- Subject: Rot Prevention
- From: "WEAVER,BILL (HP-USA,ex3)" <firstname.lastname@example.org>
- Date: Mon, 17 Dec 2001 16:29:15 -0600 (CST)
Okay, maybe I stirred up a hornets nest here. What I was trying to do
was find a way to insure that my dormant tubers come back next year.
I store my dormant plants under the bench still potted up in their pots.
I do not disturb them to re-pot until I see signs of growth. During the time
they are dormant I find it a good idea to keep them very slightly moist so
they don't desiccate during their dormancy. I was just wondering if it might
be a better idea to use hydrogen peroxide instead of water as the moistening
agent during dormancy.
From: WEAVER,BILL (HP-USA,ex3)
Sent: Monday, December 10, 2001 4:05 PM
Subject: Rot Prevention
At a recent orchid society meeting, the speaker mentioned that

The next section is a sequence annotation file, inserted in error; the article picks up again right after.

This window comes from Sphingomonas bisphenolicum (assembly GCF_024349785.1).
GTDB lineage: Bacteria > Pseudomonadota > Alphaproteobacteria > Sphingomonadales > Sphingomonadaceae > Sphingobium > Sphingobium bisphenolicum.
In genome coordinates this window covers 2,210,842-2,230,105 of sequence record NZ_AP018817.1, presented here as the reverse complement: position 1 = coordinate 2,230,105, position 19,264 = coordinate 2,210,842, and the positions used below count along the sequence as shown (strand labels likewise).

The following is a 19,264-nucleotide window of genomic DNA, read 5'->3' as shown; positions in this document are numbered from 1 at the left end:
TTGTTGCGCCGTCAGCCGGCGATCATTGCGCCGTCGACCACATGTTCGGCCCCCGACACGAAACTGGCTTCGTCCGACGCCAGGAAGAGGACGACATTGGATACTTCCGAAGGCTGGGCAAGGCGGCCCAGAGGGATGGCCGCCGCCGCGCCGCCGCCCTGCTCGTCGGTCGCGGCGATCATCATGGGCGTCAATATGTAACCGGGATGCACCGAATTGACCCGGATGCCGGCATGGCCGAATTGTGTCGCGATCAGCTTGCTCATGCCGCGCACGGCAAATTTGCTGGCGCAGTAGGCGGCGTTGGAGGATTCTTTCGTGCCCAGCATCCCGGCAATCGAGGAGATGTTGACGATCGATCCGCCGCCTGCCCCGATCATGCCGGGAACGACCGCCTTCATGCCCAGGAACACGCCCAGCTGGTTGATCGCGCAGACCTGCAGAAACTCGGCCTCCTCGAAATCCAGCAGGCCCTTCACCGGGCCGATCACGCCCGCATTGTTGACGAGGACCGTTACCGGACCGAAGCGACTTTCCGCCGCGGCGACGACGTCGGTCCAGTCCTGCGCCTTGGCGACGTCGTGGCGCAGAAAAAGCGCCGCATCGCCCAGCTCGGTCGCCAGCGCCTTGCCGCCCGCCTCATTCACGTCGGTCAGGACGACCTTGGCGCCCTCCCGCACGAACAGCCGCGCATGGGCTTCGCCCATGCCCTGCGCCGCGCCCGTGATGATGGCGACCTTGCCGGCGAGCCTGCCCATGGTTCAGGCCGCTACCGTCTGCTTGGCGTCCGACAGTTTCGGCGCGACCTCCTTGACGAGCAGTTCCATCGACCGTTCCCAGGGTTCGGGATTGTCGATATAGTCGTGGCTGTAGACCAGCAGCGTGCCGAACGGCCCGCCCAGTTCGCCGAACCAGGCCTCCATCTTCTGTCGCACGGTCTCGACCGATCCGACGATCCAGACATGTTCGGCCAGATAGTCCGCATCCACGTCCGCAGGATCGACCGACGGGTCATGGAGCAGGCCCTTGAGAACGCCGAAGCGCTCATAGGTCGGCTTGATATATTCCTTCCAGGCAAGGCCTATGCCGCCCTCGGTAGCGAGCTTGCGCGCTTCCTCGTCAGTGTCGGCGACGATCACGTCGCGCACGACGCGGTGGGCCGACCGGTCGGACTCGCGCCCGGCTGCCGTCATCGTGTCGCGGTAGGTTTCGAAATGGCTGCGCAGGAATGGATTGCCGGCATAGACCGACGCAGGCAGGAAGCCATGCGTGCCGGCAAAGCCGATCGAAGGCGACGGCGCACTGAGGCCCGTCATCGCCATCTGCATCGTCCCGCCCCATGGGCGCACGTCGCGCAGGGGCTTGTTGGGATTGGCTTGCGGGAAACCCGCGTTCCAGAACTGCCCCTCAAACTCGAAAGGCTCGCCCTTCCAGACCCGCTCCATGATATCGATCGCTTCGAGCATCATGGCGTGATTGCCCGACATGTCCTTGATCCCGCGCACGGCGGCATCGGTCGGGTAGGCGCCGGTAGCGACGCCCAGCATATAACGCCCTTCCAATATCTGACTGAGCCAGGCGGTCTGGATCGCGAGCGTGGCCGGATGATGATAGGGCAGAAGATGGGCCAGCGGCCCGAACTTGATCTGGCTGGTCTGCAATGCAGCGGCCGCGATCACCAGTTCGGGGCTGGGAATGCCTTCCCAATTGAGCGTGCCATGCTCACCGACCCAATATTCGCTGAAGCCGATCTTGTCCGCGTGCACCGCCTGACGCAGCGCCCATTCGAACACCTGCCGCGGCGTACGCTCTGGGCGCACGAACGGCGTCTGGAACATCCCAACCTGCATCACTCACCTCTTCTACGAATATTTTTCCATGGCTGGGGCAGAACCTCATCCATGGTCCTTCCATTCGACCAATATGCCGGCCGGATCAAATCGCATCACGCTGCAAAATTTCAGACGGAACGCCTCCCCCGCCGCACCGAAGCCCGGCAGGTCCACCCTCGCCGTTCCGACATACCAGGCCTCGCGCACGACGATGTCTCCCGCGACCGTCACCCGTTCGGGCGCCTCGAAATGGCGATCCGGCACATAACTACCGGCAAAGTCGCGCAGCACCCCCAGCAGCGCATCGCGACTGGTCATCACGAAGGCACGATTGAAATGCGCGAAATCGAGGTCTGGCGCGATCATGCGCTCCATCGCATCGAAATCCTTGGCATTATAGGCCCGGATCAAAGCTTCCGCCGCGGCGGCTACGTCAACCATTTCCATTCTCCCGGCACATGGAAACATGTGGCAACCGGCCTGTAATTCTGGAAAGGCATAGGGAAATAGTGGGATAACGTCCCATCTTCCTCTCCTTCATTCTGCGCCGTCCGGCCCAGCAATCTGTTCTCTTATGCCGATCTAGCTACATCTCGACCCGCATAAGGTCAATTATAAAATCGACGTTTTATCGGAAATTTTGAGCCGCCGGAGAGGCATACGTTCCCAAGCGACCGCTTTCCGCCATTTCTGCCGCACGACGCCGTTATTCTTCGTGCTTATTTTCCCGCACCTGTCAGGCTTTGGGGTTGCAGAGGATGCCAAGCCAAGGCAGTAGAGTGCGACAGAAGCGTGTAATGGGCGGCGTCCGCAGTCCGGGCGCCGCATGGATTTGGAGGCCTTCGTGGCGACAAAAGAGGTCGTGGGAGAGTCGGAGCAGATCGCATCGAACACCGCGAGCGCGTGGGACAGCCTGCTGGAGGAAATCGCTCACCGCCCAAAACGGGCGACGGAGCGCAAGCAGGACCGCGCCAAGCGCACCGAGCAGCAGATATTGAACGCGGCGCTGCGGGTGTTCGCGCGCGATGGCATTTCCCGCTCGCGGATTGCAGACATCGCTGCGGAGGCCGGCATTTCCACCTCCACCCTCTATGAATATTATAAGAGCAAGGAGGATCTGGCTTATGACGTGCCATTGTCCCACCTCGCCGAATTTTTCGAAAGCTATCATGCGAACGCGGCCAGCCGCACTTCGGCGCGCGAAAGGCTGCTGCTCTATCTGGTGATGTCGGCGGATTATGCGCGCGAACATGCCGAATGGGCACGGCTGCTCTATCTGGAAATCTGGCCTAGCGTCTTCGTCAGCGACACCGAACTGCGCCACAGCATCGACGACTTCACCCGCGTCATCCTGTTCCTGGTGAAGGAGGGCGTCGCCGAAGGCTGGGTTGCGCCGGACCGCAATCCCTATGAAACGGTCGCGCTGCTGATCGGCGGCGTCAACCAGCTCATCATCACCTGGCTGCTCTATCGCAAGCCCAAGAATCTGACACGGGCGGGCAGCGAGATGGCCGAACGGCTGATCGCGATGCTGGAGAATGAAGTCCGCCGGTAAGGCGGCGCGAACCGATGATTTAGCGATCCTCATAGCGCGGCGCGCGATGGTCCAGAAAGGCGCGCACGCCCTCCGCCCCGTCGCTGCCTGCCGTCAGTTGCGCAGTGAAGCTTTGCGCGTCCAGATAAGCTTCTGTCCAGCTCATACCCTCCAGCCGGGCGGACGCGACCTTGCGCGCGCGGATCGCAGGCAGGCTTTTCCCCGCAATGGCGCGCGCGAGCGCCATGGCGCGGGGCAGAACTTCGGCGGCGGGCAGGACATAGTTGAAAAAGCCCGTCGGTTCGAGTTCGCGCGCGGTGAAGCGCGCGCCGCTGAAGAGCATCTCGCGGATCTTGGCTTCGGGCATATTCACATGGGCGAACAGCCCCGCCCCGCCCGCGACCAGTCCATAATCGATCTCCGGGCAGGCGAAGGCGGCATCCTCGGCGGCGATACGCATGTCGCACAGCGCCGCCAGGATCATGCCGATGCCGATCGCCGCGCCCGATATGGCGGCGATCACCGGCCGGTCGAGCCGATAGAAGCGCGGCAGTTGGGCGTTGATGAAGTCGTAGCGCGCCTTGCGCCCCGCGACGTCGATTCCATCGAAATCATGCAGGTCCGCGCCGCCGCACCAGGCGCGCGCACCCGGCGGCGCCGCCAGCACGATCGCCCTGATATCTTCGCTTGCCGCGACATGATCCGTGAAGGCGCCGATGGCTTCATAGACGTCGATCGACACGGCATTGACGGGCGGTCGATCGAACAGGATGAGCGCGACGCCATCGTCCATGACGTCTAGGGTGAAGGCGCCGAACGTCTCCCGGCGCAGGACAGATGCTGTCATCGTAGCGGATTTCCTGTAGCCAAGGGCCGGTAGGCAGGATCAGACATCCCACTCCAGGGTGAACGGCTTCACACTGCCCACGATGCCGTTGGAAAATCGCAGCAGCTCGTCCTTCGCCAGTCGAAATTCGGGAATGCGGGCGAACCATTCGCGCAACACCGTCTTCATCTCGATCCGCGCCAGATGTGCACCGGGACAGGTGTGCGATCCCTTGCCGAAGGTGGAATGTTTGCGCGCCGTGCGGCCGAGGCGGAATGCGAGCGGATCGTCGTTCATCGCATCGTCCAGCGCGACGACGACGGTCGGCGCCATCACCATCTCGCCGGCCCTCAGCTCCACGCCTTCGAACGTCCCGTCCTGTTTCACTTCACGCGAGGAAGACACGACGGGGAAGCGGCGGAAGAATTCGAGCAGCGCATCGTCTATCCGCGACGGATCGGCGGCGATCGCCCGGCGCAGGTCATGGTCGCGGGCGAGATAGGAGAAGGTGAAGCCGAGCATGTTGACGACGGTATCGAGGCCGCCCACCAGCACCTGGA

he uses hydrogen peroxide (3%) to treat orchids that have experienced
a problem with rot. Basically, he waters the plant on its regular
schedule, but for three waterings he uses hydrogen peroxide. His
reasoning was that apparently plants (at least orchids) produce a
weak hydrogen peroxide solution at the interface between leaf and
stem when the plant is dropping a diseased leaf. His reasoning being
that if the plant produces it inside, it should have no problem with
it being applied on the outside.
Long story, short question. Does anybody have any idea if this procedure
might help combat rot in dormant potted amorphophallus tubers?